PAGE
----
Herb Health: Echinacea

One way to combat viruses – especially colds – is to strengthen our immune system, and one of the most popular choice for herbalists is the herb echinacea.  It is widely available and a great choice for giving our immune systems a boost and protecting us from some of the common cold and flu viruses that we face every day.


Echinacea, a member of the Asteraceae family, originates from North America where it was traditionally used by native Americans as a blood cleanser and to treat snake bites and infections. During his travels to North America in the 50’s, the famous naturopath Alfred Vogel spent some time with the Sioux Indian tribe in South Dakota where he became great friends with a medicine man by the name of Black Elk. On returning to Europe, Vogel received a gift of some echinacea seeds from Black Elk, which he cultivated and in time they were developed into the herbal medicine that we know today.

A great deal of research has been carried out on this wonderful herb in the last couple of decades  – read on to discover some of its myriad benefits.



Although studies have provided mixed results in the efficacy of echinacea in both the prevention and treatment of viral infections, one of the biggest studies undertaken showed that taking echinacea not only reduced the incidence of contracting the virus but also, if taken early in higher doses, might actually reduce the duration of the virus as well as the incidence of secondary infections such as chest infections.

A recent study by the Cardiff University Common Cold Centre – reportedly the largest ever, involving 750 people – showed that taking three daily doses of echinacea for four months reduced both the incidence and duration of the virus.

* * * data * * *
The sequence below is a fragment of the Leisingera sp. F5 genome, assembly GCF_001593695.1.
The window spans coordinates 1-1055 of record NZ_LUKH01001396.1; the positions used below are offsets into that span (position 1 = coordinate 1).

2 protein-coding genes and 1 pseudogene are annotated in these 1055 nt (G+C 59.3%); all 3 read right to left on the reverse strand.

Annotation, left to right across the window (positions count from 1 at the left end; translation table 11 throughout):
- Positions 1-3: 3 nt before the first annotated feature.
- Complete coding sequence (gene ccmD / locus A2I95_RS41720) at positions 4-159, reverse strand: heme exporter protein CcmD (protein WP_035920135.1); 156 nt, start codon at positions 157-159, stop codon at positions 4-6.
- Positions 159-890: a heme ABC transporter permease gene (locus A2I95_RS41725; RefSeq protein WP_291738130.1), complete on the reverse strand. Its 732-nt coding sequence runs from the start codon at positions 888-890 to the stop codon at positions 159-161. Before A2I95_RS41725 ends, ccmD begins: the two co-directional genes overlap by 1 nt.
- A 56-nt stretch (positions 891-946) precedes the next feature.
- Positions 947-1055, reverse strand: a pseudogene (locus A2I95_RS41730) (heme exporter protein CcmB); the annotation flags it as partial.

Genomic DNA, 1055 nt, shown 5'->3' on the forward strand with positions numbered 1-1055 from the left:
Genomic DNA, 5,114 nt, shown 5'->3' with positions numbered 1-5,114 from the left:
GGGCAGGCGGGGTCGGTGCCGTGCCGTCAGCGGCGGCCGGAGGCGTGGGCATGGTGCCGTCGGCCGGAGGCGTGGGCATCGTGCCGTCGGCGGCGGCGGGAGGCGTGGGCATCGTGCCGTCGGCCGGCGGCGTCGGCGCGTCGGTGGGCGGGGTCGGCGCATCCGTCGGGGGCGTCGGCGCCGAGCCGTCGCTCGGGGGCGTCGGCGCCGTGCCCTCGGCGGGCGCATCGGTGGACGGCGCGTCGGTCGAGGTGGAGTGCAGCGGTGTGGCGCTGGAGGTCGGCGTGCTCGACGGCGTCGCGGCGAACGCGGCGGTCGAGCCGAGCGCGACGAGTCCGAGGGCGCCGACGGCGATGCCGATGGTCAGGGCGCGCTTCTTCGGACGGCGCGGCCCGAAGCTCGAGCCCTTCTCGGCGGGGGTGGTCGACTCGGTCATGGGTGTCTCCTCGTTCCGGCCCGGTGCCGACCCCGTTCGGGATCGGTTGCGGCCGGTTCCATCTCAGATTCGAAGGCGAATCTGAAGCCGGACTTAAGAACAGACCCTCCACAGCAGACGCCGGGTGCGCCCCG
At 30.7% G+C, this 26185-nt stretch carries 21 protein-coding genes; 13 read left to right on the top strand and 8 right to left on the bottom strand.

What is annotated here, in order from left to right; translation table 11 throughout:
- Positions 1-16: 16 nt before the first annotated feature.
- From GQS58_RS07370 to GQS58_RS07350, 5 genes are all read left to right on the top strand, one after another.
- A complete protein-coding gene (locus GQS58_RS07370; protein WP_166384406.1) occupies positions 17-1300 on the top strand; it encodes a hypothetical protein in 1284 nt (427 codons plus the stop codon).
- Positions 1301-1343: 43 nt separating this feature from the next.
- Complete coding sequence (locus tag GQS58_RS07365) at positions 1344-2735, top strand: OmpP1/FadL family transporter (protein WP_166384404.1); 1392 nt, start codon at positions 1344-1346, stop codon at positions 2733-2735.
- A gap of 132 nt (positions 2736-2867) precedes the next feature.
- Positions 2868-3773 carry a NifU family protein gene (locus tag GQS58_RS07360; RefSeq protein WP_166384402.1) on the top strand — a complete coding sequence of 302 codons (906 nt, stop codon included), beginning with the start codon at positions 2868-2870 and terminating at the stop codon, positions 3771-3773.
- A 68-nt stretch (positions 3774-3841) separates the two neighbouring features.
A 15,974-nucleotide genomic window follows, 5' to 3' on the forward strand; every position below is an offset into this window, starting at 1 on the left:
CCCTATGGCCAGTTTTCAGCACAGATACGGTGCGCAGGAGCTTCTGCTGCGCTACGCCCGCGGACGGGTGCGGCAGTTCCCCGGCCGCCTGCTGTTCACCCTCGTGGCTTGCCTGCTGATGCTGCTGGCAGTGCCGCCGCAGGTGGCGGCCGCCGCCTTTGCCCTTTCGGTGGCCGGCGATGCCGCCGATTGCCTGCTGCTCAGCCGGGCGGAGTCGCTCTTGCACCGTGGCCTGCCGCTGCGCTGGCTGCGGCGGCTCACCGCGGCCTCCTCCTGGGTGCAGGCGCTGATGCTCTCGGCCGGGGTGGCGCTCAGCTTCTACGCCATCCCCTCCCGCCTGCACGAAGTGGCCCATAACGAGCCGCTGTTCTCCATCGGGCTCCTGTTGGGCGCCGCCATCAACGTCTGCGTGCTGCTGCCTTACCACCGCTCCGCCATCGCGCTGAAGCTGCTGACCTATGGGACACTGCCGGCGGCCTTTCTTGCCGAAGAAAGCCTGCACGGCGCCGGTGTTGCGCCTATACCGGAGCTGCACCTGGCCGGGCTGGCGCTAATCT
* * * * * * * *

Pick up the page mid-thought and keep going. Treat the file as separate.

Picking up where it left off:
Scientists from the University of Connecticut School of Pharmacy reviewed over a dozen studies on the effects of echinacea on people’s risk of catching a cold and concluded that echinacea can reduce the chances of catching a cold by approximately 58 per cent.


Some studies claim that echinacea exhibits anti-fungal activity. It may have a role to play in the treatment of common conditions such as candida when combined with other herbs such as garlic. It may also be used both internally and topically to treat athlete’s foot.


Chronic viral conditions such as molluscum (very common in school children) and herpes infections such as cold sores and shingles have been shown to respond well to regular doses of echinacea.


Echinacea cream can be applied to various bacterial skin infections such as boils and ulcers where it appears to help fight bacterial infections and boost the healing response.


Echinacea is generally well tolerated by most of us, however allergies to this herb have been reported and it should only be given to children under the supervision of a medical practitioner or medical herbalist.

It should be avoided if you are currently taking immune suppressing medications and some sources also claim that it should not be used if you are suffering from severe autoimmune disorders.